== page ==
Dana Thomas wears a Fitbit clip every day to monitor her every move.
"I go into my iPhone to sync it. You can also sync it into your computer," she explained.
She's a part of a growing trend of people who are now using wearable fitness devices. Many are worn on the wrist. They can track calories burned, flights of stairs climbed and even sleeping patterns.
"And this shoes how I slept last night. So, if I expand it I can see that I slept for six hours and 59 minutes and I was restless four times for a total of five minutes, last night," Thomas said.
Industry analysts project strong growth in the fitness tracking devices market. Wearable fitness device sales have jumped from $43 million in 2009 to $854 million last year.
"They all kind of work the same that all of them track your steps," Scott Stein said.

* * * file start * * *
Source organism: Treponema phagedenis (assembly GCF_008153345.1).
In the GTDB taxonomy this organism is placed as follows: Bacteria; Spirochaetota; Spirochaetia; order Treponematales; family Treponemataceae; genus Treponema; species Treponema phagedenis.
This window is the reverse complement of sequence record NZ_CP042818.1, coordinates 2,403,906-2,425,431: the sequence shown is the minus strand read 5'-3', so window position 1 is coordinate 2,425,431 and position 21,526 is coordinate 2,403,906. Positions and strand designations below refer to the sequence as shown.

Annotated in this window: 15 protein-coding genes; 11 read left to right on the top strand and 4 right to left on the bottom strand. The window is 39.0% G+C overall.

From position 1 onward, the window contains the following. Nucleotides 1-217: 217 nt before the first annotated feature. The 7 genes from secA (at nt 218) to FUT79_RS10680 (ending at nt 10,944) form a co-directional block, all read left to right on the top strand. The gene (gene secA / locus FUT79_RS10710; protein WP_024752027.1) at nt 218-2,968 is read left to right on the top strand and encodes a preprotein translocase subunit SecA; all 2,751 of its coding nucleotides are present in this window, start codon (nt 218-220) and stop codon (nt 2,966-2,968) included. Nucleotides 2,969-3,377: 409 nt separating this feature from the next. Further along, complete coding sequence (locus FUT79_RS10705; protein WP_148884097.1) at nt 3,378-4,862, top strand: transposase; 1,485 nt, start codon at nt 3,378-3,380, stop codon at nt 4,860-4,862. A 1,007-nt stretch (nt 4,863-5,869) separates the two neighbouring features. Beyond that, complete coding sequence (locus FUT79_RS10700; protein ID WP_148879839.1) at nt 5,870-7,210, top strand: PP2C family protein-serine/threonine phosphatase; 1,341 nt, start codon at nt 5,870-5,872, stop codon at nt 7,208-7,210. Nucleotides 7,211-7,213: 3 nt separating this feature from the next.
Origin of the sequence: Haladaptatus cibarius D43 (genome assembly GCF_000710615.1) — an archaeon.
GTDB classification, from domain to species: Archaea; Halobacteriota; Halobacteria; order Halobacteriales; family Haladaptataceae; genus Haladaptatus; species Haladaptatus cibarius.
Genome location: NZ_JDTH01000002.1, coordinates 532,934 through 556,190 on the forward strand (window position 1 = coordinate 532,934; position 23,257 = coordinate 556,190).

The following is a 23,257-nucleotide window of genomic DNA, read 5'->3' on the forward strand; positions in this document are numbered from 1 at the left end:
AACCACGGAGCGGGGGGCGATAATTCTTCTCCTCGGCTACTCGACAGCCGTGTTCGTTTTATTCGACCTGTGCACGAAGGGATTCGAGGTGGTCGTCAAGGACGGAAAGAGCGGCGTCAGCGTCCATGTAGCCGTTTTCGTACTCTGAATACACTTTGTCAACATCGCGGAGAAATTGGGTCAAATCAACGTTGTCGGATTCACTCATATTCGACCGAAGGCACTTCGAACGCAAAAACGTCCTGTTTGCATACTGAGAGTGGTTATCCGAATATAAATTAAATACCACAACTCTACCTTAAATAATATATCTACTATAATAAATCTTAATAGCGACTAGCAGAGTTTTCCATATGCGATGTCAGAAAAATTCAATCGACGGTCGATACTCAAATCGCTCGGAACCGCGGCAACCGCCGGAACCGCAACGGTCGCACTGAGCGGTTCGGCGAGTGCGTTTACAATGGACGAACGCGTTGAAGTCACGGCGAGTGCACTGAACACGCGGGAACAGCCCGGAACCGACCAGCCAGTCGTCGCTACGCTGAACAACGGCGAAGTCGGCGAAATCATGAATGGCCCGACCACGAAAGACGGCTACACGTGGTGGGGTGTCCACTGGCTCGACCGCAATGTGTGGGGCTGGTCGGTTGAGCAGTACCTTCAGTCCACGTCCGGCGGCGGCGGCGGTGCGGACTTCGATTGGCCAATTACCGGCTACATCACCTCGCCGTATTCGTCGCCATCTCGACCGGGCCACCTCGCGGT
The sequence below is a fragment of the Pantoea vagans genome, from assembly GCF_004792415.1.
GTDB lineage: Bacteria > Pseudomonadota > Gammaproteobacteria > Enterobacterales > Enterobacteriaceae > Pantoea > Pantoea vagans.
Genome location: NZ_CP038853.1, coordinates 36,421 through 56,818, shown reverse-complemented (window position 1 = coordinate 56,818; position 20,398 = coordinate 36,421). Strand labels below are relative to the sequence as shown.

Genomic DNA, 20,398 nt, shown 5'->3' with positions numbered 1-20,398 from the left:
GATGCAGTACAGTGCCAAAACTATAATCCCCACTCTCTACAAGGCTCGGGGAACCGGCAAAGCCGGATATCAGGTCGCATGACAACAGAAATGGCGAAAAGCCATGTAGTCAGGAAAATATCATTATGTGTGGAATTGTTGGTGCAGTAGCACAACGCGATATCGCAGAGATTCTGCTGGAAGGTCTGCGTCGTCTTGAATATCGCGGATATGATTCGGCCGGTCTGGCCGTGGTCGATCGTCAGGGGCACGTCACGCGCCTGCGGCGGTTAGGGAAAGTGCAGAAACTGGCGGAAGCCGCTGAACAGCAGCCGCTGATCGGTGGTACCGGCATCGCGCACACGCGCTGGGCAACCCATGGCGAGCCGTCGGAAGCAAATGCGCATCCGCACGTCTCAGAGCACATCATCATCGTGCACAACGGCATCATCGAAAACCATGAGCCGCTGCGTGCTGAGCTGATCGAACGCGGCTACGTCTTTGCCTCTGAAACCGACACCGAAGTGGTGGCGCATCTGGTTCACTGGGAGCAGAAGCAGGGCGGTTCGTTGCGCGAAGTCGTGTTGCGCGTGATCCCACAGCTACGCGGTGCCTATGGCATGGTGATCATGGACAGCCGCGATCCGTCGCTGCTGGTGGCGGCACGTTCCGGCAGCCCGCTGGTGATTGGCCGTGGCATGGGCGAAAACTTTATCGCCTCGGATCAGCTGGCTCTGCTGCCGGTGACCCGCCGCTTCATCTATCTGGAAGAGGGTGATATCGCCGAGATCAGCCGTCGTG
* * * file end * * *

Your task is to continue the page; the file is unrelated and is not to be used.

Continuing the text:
Stein reviews the latest tech products for CNET. He says fitness devices are becoming more popular for good reason.
"They're affordable and they're understandable. And everyone wants to get fit or dreams of getting fit," Stein said.
Now, 27 million Americans say they plan to buy a fitness device within the next year. And Thomas has no plans to stop using hers.
"It definitely provides useful information if you're trying to stay on track," she said.
Thomas says tracking her activity motivates her to move even more.
On average you can expect to pay about $150 for a wearable fitness device.
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